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Maybe you separated just before lockdown and haven’t been able to make time to make an appointment with a solicitor. Perhaps you didn’t know it was possible to arrange a virtual meeting with a solicitor. Or, perhaps you are scared about what the uncertain future holds for you and your family at this time.

No two divorces are the same, but there are general principles to be applied to every divorce. To help anyone sitting at home and worrying about their future, I thought I would share these basic principles of divorce with you.

In Northern Ireland, you must be married for at least 2 years before you can issue any petition for divorce.

There are 5 grounds or reasons to get divorced in Northern Ireland;

- Unreasonable behaviour
- Adultery
- 2 years desertion
- 2 years separation with consent
- 5 years separation

Often, separated couples wrongly believe getting a divorce resolves all outstanding matters between them. If you have obtained a Decree Absolute, but haven’t obtained an order from the court finalising your finances alongside it, this leaves the door open for a financial claim by your ex-spouse at any time in the future.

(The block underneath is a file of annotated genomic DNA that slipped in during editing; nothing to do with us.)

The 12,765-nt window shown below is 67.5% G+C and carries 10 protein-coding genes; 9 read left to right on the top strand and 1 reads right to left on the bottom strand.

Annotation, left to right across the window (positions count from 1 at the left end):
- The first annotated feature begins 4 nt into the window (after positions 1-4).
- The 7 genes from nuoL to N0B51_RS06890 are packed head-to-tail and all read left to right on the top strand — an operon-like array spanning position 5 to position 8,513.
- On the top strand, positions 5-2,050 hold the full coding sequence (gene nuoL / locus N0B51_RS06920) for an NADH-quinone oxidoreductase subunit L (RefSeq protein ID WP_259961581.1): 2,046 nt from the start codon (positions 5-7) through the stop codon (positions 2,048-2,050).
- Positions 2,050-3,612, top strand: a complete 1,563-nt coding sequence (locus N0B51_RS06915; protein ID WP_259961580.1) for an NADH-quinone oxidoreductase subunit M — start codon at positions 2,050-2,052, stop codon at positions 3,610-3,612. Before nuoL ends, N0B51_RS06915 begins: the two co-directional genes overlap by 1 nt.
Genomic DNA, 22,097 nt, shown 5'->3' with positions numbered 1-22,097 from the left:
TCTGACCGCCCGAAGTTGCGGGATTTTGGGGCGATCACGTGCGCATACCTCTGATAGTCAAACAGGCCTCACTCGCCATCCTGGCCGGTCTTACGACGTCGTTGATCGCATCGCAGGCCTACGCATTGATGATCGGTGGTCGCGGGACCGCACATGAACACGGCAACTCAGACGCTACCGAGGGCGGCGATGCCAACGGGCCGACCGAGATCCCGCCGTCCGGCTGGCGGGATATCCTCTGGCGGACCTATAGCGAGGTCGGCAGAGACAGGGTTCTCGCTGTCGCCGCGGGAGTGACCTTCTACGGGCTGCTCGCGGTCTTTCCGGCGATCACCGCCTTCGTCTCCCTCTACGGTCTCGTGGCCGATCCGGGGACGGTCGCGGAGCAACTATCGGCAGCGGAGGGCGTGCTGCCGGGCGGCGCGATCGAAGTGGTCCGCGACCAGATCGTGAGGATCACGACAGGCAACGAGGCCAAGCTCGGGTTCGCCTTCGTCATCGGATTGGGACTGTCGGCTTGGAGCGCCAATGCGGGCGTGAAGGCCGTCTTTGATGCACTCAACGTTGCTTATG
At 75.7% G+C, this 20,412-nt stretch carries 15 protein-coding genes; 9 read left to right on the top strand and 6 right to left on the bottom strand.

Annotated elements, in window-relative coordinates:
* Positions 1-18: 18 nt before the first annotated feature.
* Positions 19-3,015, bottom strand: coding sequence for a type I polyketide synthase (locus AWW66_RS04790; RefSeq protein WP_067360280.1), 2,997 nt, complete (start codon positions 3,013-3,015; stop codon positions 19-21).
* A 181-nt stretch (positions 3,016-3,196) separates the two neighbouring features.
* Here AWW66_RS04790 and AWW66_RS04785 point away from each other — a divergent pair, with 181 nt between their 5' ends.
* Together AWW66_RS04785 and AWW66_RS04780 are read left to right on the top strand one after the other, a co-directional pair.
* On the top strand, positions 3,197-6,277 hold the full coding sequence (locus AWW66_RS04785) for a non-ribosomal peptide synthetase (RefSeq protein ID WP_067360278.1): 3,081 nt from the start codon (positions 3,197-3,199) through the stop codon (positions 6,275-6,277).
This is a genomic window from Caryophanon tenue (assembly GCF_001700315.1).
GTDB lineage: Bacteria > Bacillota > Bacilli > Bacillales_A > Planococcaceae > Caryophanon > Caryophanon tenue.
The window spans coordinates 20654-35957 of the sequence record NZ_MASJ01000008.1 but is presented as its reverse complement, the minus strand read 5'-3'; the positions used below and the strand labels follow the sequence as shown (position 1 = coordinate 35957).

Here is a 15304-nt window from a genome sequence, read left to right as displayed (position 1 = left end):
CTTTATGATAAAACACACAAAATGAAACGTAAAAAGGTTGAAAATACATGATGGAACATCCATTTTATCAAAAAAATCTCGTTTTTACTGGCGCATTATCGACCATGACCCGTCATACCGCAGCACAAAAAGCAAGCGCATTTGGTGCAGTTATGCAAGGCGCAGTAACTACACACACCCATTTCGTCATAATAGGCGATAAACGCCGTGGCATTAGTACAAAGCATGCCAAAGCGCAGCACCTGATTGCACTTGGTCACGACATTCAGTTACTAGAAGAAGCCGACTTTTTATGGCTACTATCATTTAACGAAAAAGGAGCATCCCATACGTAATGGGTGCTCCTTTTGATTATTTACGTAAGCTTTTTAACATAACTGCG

The reason for the breakdown of the marriage will not have a bearing on how the assets are divided, unless in extreme circumstances. For example, you will not receive an additional sum of money from the assets because your spouse committed adultery. The specific circumstances taken in to account when dividing the financial assets are;
- The length of your marriage
- Your age
- If there are any minor children of the marriage (this can include non-biological children of the family)
- The standard of living enjoyed prior to the breakdown of the marriage
- Your future financial needs
- Any physical or mental disability of either spouse

All financial assets attached to you and/your spouse, whether in your joint names or otherwise, are in the matrimonial pot to divide. For example;
- If your family home is only in your spouse’s name, you still are entitled to a percentage of the property. How much that percentage will be depends on the financial principles outlined above.
- If you own part of your parents home, or jointly own any sort of property with someone else, the value of your share in this property will be taken into account when dividing the assets.
- If you own a business, the value of this business will be taken in to account.
- If you have paid in to a pension, even prior to the marriage, this will also be taken in to account.

Despite the lockdown measure in place, I am working from home and pushing my clients cases forward as far as possible. To learn how I am doing this, you can read here

If you are separated and worried about what the future holds for you, please do not hesitate to get in touch. To discuss how the above principles will be applied in your divorce, please email me on julie.tierney@edwardsandcompany.co.uk to arrange a call.

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